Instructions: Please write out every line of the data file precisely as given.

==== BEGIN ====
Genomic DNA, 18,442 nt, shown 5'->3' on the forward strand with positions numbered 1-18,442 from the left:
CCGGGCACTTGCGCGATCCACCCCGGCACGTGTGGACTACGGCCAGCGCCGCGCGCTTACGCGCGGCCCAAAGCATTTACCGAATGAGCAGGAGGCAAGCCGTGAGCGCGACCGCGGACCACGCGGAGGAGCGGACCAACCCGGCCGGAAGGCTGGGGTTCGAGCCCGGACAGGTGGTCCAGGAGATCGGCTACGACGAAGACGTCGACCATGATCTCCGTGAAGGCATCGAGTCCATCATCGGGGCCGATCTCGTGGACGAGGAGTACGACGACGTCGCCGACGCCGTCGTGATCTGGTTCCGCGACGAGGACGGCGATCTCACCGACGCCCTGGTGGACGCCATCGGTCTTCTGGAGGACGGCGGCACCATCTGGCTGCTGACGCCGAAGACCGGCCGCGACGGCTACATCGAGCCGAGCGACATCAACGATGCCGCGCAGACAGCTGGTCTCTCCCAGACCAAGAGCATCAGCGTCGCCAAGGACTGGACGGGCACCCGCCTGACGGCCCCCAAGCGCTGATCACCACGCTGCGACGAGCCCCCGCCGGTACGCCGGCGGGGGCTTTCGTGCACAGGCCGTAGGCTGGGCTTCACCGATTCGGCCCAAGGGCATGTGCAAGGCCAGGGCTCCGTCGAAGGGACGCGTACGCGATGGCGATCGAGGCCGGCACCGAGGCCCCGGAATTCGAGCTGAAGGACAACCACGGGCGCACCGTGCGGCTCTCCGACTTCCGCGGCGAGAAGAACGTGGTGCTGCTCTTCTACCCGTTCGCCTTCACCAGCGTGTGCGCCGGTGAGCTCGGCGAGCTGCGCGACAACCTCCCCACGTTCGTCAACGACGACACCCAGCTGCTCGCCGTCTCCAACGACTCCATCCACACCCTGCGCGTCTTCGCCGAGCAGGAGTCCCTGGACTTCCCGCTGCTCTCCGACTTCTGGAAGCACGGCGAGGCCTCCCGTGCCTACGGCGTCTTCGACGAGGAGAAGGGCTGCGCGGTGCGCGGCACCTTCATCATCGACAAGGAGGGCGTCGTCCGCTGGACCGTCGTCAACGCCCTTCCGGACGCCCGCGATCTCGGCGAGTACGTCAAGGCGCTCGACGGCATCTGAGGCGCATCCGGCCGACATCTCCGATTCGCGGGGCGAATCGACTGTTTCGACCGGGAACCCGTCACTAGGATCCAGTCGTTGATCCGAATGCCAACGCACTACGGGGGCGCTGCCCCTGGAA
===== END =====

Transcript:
Genomic DNA, 18,442 nt, shown 5'->3' on the forward strand with positions numbered 1-18,442 from the left:
CCGGGCACTTGCGCGATCCACCCCGGCACGTGTGGACTACGGCCAGCGCCGCGCGCTTACGCGCGGCCCAAAGCATTTACCGAATGAGCAGGAGGCAAGCCGTGAGCGCGACCGCGGACCACGCGGAGGAGCGGACCAACCCGGCCGGAAGGCTGGGGTTCGAGCCCGGACAGGTGGTCCAGGAGATCGGCTACGACGAAGACGTCGACCATGATCTCCGTGAAGGCATCGAGTCCATCATCGGGGCCGATCTCGTGGACGAGGAGTACGACGACGTCGCCGACGCCGTCGTGATCTGGTTCCGCGACGAGGACGGCGATCTCACCGACGCCCTGGTGGACGCCATCGGTCTTCTGGAGGACGGCGGCACCATCTGGCTGCTGACGCCGAAGACCGGCCGCGACGGCTACATCGAGCCGAGCGACATCAACGATGCCGCGCAGACAGCTGGTCTCTCCCAGACCAAGAGCATCAGCGTCGCCAAGGACTGGACGGGCACCCGCCTGACGGCCCCCAAGCGCTGATCACCACGCTGCGACGAGCCCCCGCCGGTACGCCGGCGGGGGCTTTCGTGCACAGGCCGTAGGCTGGGCTTCACCGATTCGGCCCAAGGGCATGTGCAAGGCCAGGGCTCCGTCGAAGGGACGCGTACGCGATGGCGATCGAGGCCGGCACCGAGGCCCCGGAATTCGAGCTGAAGGACAACCACGGGCGCACCGTGCGGCTCTCCGACTTCCGCGGCGAGAAGAACGTGGTGCTGCTCTTCTACCCGTTCGCCTTCACCAGCGTGTGCGCCGGTGAGCTCGGCGAGCTGCGCGACAACCTCCCCACGTTCGTCAACGACGACACCCAGCTGCTCGCCGTCTCCAACGACTCCATCCACACCCTGCGCGTCTTCGCCGAGCAGGAGTCCCTGGACTTCCCGCTGCTCTCCGACTTCTGGAAGCACGGCGAGGCCTCCCGTGCCTACGGCGTCTTCGACGAGGAGAAGGGCTGCGCGGTGCGCGGCACCTTCATCATCGACAAGGAGGGCGTCGTCCGCTGGACCGTCGTCAACGCCCTTCCGGACGCCCGCGATCTCGGCGAGTACGTCAAGGCGCTCGACGGCATCTGAGGCGCATCCGGCCGACATCTCCGATTCGCGGGGCGAATCGACTGTTTCGACCGGGAACCCGTCACTAGGATCCAGTCGTTGATCCGAATGCCAACGCACTACGGGGGCGCTGCCCCTGGAA